By Me’Lyea Burton / LifeAtStart.com Reporter
Sexting is the sharing of nude photos or explicit sexual content.
It usually occurs through text messages, social media, emails, voice messages, and other communication devices. Although it seems harmless, sexting is more common in teens than adults, making it child pornography. As technology grows, so does the likelihood of sexting. Many people have been charged for this.
There are many dangers of sexting. One risk is loss of control. Once the sender sends the message, he or she automatically loses control of what happens to it. Another risk is called “trophy syndrome” in which the recipient brags and shares the message just to say he received them. The risk of retaliation is the most common amongst all. After a breakup, one person gets upset and exposes the other one’s pictures. The humiliation of knowing your pictures are out there can also a be a risk.
The most severe, in my opinion, are the legal and social consequences. If caught sexting, the sender, the recipient, and anyone else involved can be charged with child pornography and have to register as a sex offender. Being bullied, possibly kicked off of sports teams, or other extracurricular activities, revoked scholarships, difficulty getting a scholarship, or being fired are all social consequences.
Through media and technology, adolescents are particularly more vulnerable to the sexual content they see. During this stage, they are still learning and growing and certain behaviors can be shaped by the media and what they portray life to be like for a teen. Many teens learn more about sex and it’s risks from the media than they do from parents, teachers, and other people they know, and sooner too.
I believe that the secrecy and privacy of “faceless” forms of technology makes sexting more alluring to teens. Parents are also unaware of the many types of social media and privacy-savvy applications that are able to be downloaded. It’s easier to get away with now. Also, seeing peers do it and get away with it makes people more willing to participate.
During the case of two 15-year-old girls, they, along with whoever else was involved, were charged with child pornography due to taking pictures in their underwear. They all had a chance to take, and complete, a class on the dangers of sexting to have all charges dropped. Only the two 15-year-olds refused. Their parents filed a temporary restraining order to prevent the charges. The parents argued that the girls were not displaying child pornography and that they were in bathing suits. The federal court then granted the TRO.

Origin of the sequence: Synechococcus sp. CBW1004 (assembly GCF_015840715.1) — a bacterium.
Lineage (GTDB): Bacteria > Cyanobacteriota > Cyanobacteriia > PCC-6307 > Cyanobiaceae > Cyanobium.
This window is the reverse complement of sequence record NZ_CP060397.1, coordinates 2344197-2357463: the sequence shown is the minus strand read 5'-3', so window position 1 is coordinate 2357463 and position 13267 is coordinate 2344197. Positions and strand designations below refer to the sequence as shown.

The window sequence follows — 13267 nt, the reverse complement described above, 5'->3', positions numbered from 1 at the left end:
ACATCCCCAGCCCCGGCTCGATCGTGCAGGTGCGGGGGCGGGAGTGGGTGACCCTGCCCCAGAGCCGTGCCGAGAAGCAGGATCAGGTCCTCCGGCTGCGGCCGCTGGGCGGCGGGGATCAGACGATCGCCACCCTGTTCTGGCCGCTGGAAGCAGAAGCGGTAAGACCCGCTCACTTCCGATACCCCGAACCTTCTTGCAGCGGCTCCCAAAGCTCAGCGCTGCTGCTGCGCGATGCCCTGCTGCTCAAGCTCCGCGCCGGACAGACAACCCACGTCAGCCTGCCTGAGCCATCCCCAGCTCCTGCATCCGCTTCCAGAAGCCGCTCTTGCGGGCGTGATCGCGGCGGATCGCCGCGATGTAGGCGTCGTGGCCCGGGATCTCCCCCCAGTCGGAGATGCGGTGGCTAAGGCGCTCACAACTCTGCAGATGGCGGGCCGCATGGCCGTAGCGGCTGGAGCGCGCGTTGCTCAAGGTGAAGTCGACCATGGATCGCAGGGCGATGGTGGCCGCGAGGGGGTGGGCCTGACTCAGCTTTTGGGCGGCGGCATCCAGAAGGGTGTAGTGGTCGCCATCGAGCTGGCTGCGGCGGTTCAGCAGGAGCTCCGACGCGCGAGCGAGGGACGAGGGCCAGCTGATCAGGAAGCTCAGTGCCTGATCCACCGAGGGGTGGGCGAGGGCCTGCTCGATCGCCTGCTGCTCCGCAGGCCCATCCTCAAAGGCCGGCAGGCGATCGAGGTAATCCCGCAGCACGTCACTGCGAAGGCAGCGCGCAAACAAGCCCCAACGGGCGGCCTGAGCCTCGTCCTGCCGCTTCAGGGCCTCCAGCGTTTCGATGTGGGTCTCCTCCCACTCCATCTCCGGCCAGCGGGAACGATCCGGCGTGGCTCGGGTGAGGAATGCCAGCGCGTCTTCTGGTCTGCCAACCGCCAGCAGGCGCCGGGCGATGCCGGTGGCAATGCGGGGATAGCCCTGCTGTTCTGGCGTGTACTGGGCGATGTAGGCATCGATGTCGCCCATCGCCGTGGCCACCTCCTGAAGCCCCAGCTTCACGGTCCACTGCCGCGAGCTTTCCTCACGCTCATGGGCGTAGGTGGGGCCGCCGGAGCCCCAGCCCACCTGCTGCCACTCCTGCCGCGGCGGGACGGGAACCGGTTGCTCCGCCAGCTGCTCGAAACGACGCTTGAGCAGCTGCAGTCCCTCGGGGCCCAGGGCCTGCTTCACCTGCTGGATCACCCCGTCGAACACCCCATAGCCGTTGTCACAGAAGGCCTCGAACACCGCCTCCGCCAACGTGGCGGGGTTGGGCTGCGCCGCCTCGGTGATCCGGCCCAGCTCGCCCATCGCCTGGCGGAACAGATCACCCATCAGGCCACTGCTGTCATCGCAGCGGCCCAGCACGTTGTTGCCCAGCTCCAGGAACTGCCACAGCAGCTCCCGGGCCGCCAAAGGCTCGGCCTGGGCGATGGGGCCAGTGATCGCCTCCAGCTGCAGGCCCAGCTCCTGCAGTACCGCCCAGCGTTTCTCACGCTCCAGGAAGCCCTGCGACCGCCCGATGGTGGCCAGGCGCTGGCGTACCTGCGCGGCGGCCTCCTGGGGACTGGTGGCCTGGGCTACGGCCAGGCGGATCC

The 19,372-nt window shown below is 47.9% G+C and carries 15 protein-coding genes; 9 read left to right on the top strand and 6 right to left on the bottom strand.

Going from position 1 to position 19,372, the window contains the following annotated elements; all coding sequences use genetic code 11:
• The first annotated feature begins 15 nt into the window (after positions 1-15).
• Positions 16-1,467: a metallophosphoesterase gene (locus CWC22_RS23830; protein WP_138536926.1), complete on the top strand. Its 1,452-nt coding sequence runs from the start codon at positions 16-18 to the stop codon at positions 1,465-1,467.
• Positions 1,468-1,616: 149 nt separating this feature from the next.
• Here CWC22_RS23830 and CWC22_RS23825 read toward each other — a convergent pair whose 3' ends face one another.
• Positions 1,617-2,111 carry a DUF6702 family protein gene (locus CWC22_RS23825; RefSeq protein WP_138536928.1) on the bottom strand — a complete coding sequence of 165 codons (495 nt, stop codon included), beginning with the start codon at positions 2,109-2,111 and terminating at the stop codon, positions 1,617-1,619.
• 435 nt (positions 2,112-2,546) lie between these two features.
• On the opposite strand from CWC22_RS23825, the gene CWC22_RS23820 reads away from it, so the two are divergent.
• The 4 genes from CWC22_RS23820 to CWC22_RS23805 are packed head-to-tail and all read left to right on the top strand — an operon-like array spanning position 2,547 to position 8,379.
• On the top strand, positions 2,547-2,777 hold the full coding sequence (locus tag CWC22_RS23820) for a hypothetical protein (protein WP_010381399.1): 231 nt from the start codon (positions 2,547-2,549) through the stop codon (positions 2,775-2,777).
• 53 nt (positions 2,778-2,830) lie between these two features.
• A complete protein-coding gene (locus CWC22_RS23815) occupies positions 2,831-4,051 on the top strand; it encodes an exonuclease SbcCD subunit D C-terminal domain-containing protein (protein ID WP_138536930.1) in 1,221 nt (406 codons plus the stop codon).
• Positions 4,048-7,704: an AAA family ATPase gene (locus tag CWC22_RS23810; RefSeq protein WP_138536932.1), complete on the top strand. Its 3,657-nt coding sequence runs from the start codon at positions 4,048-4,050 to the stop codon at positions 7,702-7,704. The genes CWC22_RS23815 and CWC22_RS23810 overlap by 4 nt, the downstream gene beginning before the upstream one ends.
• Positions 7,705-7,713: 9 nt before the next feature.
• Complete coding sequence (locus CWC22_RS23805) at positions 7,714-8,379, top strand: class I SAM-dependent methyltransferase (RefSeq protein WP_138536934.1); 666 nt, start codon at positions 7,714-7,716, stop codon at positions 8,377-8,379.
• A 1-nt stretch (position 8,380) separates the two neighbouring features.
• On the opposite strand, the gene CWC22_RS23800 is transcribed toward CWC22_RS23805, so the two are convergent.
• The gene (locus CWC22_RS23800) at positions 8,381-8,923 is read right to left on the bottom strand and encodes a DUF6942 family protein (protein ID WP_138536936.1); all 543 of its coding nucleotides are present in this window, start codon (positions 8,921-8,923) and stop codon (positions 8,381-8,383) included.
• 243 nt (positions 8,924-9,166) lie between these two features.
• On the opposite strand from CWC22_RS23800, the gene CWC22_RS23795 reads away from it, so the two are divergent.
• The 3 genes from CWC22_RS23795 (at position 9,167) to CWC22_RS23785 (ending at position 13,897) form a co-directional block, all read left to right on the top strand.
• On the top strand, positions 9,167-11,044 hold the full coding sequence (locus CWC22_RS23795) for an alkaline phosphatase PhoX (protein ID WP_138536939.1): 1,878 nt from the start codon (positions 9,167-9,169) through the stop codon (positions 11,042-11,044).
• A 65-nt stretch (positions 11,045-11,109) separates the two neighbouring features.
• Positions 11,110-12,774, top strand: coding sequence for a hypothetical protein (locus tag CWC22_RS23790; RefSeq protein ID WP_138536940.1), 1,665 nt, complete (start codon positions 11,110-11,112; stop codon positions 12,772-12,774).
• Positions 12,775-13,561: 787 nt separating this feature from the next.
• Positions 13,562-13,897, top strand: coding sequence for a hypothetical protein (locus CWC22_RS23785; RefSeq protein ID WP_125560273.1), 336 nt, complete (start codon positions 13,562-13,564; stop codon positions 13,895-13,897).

I agree with the verdict because as a teen, I know how much pressure we are under, especially with all this new technology. It’s not hard to follow your own path, but it’s a lot easier to slip up with what the others are doing. I understand that we are young and the behavior is inappropriate, but all we see in the media is sex being glorified. Of course there’s going to be temptation. Our hormones are changing, and all we see around us is sex. I’m not saying it’s right, but it’s the truth.
Cases like this are important because it helps with future laws that might be created to monitor or limit a person’s use of technology. If there was actually someone with a child’s pornographic pictures on their phone or circulating, many things could happen. Suicide can always be a result of a situation like sexting and the people involved would need to face their consequences. Sexting is really not worth the risks it has.
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